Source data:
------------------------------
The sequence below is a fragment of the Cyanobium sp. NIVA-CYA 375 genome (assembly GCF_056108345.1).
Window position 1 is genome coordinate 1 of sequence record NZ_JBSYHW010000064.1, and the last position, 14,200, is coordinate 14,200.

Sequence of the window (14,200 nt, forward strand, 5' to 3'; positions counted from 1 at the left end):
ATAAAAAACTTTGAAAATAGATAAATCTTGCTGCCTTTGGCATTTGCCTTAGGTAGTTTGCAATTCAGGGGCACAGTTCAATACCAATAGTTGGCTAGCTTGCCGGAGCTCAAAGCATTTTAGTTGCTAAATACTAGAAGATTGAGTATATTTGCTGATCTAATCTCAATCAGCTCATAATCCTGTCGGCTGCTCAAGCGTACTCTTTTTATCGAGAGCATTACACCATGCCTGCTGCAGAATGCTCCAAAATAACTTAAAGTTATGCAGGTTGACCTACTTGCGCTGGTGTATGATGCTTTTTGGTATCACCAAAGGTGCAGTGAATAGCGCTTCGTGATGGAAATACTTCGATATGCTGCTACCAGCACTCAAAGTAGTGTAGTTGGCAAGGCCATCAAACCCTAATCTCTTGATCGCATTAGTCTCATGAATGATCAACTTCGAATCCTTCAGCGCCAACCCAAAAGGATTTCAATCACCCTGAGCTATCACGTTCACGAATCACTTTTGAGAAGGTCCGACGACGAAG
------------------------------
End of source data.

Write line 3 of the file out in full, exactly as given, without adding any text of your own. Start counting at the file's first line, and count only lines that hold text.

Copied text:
Sequence of the window (14,200 nt, forward strand, 5' to 3'; positions counted from 1 at the left end):